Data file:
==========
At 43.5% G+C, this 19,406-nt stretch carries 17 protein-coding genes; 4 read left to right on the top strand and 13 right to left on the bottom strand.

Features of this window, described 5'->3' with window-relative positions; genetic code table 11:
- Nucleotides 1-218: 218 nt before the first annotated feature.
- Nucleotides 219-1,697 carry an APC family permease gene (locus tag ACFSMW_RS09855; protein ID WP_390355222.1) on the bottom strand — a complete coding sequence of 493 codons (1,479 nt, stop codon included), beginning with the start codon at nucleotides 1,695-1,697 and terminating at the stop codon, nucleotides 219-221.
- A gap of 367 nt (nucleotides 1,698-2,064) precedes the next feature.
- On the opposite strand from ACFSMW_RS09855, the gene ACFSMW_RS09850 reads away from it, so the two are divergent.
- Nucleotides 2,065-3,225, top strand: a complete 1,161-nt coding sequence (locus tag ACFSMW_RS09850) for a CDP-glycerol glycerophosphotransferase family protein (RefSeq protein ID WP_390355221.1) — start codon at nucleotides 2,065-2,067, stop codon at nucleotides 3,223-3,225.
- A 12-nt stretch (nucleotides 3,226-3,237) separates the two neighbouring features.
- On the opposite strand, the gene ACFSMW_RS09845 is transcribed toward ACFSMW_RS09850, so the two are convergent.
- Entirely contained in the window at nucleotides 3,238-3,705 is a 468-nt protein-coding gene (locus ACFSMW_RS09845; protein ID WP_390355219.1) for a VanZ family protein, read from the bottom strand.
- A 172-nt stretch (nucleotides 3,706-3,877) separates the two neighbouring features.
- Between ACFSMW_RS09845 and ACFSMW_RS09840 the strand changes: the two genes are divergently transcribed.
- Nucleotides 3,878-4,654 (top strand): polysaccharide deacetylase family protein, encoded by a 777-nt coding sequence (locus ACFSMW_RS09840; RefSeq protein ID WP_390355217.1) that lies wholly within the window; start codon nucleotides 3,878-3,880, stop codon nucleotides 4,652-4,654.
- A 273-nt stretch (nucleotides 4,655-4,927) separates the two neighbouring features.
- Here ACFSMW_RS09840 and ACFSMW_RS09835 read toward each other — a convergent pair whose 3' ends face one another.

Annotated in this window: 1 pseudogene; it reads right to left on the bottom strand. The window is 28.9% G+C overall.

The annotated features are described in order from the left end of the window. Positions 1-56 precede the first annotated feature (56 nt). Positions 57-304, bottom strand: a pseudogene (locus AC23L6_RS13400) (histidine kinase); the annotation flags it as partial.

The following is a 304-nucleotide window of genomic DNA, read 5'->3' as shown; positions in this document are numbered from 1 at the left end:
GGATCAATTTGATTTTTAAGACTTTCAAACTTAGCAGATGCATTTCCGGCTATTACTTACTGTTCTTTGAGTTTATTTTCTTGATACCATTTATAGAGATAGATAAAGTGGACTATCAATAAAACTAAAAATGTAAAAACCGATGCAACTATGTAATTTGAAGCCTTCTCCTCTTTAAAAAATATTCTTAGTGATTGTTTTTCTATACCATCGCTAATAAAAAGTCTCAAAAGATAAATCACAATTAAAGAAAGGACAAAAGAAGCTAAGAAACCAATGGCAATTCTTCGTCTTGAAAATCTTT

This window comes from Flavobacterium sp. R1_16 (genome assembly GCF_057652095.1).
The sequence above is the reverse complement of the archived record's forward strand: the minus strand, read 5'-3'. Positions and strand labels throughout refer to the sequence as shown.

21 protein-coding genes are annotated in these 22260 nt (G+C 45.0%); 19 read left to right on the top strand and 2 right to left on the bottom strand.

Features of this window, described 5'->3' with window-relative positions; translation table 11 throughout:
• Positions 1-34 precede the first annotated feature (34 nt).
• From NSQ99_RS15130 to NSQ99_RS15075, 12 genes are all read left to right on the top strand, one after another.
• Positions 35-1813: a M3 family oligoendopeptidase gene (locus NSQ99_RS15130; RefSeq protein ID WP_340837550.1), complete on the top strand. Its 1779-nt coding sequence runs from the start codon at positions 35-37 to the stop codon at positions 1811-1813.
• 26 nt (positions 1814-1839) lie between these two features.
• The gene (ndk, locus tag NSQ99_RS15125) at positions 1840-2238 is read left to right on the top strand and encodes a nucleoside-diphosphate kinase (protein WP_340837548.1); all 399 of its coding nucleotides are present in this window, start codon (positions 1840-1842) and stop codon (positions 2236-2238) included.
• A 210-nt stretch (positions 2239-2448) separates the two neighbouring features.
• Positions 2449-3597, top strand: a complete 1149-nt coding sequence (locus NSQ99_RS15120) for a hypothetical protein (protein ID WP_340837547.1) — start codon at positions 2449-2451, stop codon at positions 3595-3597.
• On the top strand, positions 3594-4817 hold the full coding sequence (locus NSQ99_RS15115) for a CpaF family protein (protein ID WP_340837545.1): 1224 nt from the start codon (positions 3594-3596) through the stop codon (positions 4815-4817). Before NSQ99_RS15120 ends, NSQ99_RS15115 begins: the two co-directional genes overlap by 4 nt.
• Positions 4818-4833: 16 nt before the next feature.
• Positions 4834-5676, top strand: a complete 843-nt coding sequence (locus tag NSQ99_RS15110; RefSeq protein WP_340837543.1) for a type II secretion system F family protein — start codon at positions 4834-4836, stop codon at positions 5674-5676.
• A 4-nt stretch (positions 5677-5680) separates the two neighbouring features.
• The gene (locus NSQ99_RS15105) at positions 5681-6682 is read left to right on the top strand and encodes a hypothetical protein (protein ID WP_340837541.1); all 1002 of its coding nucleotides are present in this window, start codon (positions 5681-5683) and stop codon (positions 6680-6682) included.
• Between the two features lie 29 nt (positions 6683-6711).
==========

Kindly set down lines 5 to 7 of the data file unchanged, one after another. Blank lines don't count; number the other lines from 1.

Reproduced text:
- A gap of 367 nt (nucleotides 1,698-2,064) precedes the next feature.
- On the opposite strand from ACFSMW_RS09855, the gene ACFSMW_RS09850 reads away from it, so the two are divergent.
- Nucleotides 2,065-3,225, top strand: a complete 1,161-nt coding sequence (locus tag ACFSMW_RS09850) for a CDP-glycerol glycerophosphotransferase family protein (RefSeq protein ID WP_390355221.1) — start codon at nucleotides 2,065-2,067, stop codon at nucleotides 3,223-3,225.